We asked our friend Betti Moser to blog about her recent move to Cheltenham. I noticed that when she got there she kept talking about all the local people she had met through Twitter! I thought – networking, social media – this is a worth blogging about! Here is her story – from now on in Betti’s words!
When I moved to Cheltenham in April last year, I expected to find a genteel town on the edge of the Cotswolds, perhaps a bit touristy, perhaps a bit countrified, maybe even a bit fuddy-duddy. So, I was surprised when what I did find was urban buzz and a hotbed of creative talent, web designers, PR folks and social media aficionados…
It all started with a few friends on Twitter asking me how the move went, and what life was like in my new home town. So I tweeted back, saying how lovely Cheltenham was and how glad I was we had moved here.
Having mentioned the word “Cheltenham” in my tweet, I suddenly found my Twitter following swelled by lots of people from the local area. Every time I went on Twitter, I had been added to another couple of lists called “Cotswold business”, “Gloucestershire people”, “Chelt-Soc”, “Gloucestershire Tweeps” and similar.
“Oh, cool,” I thought, “I can get to know people in my new neighbourhood without even having to leave my desk!”
So I started following back and exploring some of my new followers’ lists and other connections. Soon I started chatting to these people on Twitter. And then, of course, there were the real-world gatherings:
- There’s the Cheltenham Social Media Café, organised by Rachel Pictor (@Pictors_Pen) and Chris Roberts (@solutionmania).
- Then there’s the Foursquareforum, organised by Jonathan Pollinger (@jonnop) who also gives talks and masterclasses on using Twitter, Facebook and Foursquare for business. More on this here.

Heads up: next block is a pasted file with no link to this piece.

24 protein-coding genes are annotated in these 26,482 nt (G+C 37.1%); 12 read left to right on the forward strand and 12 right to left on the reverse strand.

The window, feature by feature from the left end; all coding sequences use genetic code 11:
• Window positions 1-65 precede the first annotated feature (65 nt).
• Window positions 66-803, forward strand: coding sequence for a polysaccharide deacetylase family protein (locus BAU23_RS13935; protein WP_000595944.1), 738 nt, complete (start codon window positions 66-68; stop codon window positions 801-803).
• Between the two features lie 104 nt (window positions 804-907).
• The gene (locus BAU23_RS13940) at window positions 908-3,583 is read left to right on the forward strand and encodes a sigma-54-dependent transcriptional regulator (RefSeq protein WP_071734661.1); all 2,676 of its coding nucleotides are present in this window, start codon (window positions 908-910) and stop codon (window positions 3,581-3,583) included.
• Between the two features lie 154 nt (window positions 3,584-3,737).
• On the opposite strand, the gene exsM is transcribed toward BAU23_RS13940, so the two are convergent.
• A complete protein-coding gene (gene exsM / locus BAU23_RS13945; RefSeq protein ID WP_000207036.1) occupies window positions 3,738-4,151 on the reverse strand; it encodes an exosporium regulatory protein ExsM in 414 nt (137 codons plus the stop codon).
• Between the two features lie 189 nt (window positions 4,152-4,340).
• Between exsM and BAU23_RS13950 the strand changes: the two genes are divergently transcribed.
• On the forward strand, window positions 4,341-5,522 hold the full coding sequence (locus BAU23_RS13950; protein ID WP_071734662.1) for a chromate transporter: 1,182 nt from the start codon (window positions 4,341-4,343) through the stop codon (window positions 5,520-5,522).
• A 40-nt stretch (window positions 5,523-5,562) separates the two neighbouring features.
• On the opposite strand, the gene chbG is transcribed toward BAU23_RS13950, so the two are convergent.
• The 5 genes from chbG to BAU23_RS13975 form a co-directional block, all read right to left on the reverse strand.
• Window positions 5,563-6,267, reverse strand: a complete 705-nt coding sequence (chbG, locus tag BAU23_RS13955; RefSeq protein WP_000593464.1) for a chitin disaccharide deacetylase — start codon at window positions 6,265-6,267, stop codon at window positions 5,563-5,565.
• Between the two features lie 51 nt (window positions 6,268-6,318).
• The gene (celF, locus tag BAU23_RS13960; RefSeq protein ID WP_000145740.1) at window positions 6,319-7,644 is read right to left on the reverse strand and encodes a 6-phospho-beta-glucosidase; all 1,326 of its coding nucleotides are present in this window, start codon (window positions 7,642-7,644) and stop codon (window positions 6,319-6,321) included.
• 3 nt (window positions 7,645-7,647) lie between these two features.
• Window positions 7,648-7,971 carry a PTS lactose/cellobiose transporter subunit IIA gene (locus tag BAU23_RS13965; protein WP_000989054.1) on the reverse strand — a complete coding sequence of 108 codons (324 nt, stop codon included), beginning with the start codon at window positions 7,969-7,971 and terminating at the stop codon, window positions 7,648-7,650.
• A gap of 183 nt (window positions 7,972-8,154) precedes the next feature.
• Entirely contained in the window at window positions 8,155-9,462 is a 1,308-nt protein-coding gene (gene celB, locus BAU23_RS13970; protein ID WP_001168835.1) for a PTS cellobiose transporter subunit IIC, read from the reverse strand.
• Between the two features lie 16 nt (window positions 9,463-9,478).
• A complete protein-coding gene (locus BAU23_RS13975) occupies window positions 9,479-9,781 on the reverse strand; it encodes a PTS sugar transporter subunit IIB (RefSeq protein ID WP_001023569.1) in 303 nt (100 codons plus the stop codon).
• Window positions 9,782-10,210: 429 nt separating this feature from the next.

- The #meet140 apparently started out in Cheltenham too, or at least it was started by @Chris_Hall1, who is based in Cheltenham.
- And, of course, Cheltenham also has its own Jelly, which takes place once a fortnight at the Norwood Arms in Leckhampton and is organised by Howard Moorey (@hojomo).
So, from connecting to all these people on Twitter, real connections with real people soon followed.
And there is more – from special events to deals and freebies to be had through Twitter and Foursquare. For example:
- On 21st August 2010, the “Foursquarestival” was held – a treasure hunt where the different teams scored points by following a list of cryptic clues to identify different places about town and then checking in at these places on Foursquare. The weather didn’t play ball, but those who took part had a great time nevertheless.
- Cheltenham’s own Foursquare Superswarm attempt took place on 9th October 2010, to coincide with the Cheltenham Literature Festival. Slightly disappointingly, a team from London had pipped us to the post two days earlier in achieving the UK’s first ever Foursquare Superswarm, but, to their credit, the organisers of the London Superswarm did travel all the way to Cheltenham to join us for our attempt. We managed just under 120 people – not quite a Superswarm, but considering that Cheltenham only has a population of 110,000, that’s still over 0.1% of the population! There’s a video about the event here
- Then there is the #GlosBiz hashtag, invented by Adrian Malpass (@AdrianEXG), which is now being used widely to promote local businesses in Gloucestershire. And it’s also taken off in other parts of the world. Read the full story here.
- Finally, thanks to the efforts of just a handful of people, notably @jonnop, @hojomo and @Glos365, Cheltenham probably has the highest density anywhere in the UK of Foursquare deals at local pubs and cafés, from free coffee or cake just for checking in, to free steak dinners once a week for the mayor. And discounts or freebies are also often to be had simply by following local food outlets on Twitter or RT’ing competition tweets.
- Coming up this year, apart from the ongoing social gatherings already mentioned, is the Cheltenham Twestival on 24th March, which is part of a wider global Twitter event called Twestival, and will raise funds for the local charity, Grow.
So, in summary, the Cheltenham social media scene is great for meeting and getting to know real people in real life, socialising, finding local businesses, recommending local businesses – and even getting free lunches and discounted meals! What more can you ask for?
There are many social events, such as this one cropping up all over the country.
Thanks for this great information.